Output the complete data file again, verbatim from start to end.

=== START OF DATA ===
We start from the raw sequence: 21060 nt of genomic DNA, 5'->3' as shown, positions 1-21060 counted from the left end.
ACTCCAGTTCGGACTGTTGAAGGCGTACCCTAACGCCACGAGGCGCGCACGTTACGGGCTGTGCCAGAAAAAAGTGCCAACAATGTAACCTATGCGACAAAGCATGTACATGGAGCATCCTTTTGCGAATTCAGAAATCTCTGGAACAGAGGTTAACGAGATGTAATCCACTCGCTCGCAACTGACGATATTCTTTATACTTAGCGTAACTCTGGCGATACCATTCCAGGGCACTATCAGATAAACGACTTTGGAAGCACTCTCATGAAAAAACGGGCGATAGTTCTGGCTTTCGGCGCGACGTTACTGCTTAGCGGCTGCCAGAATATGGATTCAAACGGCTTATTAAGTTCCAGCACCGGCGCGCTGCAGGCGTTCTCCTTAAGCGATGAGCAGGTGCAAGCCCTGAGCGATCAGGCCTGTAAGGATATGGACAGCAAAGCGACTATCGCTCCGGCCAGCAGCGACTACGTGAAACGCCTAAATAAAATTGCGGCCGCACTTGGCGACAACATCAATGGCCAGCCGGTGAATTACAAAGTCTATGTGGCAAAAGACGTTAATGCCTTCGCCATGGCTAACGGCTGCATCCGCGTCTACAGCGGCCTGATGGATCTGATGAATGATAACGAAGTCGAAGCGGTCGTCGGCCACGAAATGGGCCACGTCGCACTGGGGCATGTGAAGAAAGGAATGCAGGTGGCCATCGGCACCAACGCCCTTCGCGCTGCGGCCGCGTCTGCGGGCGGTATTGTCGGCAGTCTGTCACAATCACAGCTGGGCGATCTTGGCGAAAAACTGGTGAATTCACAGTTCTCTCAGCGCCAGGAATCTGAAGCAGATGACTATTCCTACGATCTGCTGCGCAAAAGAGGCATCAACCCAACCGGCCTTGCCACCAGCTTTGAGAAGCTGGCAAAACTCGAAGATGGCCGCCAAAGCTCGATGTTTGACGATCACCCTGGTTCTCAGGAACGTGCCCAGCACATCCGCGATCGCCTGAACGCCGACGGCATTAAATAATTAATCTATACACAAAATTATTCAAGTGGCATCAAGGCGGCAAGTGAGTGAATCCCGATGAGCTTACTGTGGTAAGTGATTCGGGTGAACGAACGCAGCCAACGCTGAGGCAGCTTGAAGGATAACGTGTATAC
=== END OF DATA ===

We start from the raw sequence: 21060 nt of genomic DNA, 5'->3' as shown, positions 1-21060 counted from the left end.
ACTCCAGTTCGGACTGTTGAAGGCGTACCCTAACGCCACGAGGCGCGCACGTTACGGGCTGTGCCAGAAAAAAGTGCCAACAATGTAACCTATGCGACAAAGCATGTACATGGAGCATCCTTTTGCGAATTCAGAAATCTCTGGAACAGAGGTTAACGAGATGTAATCCACTCGCTCGCAACTGACGATATTCTTTATACTTAGCGTAACTCTGGCGATACCATTCCAGGGCACTATCAGATAAACGACTTTGGAAGCACTCTCATGAAAAAACGGGCGATAGTTCTGGCTTTCGGCGCGACGTTACTGCTTAGCGGCTGCCAGAATATGGATTCAAACGGCTTATTAAGTTCCAGCACCGGCGCGCTGCAGGCGTTCTCCTTAAGCGATGAGCAGGTGCAAGCCCTGAGCGATCAGGCCTGTAAGGATATGGACAGCAAAGCGACTATCGCTCCGGCCAGCAGCGACTACGTGAAACGCCTAAATAAAATTGCGGCCGCACTTGGCGACAACATCAATGGCCAGCCGGTGAATTACAAAGTCTATGTGGCAAAAGACGTTAATGCCTTCGCCATGGCTAACGGCTGCATCCGCGTCTACAGCGGCCTGATGGATCTGATGAATGATAACGAAGTCGAAGCGGTCGTCGGCCACGAAATGGGCCACGTCGCACTGGGGCATGTGAAGAAAGGAATGCAGGTGGCCATCGGCACCAACGCCCTTCGCGCTGCGGCCGCGTCTGCGGGCGGTATTGTCGGCAGTCTGTCACAATCACAGCTGGGCGATCTTGGCGAAAAACTGGTGAATTCACAGTTCTCTCAGCGCCAGGAATCTGAAGCAGATGACTATTCCTACGATCTGCTGCGCAAAAGAGGCATCAACCCAACCGGCCTTGCCACCAGCTTTGAGAAGCTGGCAAAACTCGAAGATGGCCGCCAAAGCTCGATGTTTGACGATCACCCTGGTTCTCAGGAACGTGCCCAGCACATCCGCGATCGCCTGAACGCCGACGGCATTAAATAATTAATCTATACACAAAATTATTCAAGTGGCATCAAGGCGGCAAGTGAGTGAATCCCGATGAGCTTACTGTGGTAAGTGATTCGGGTGAACGAACGCAGCCAACGCTGAGGCAGCTTGAAGGATAACGTGTATAC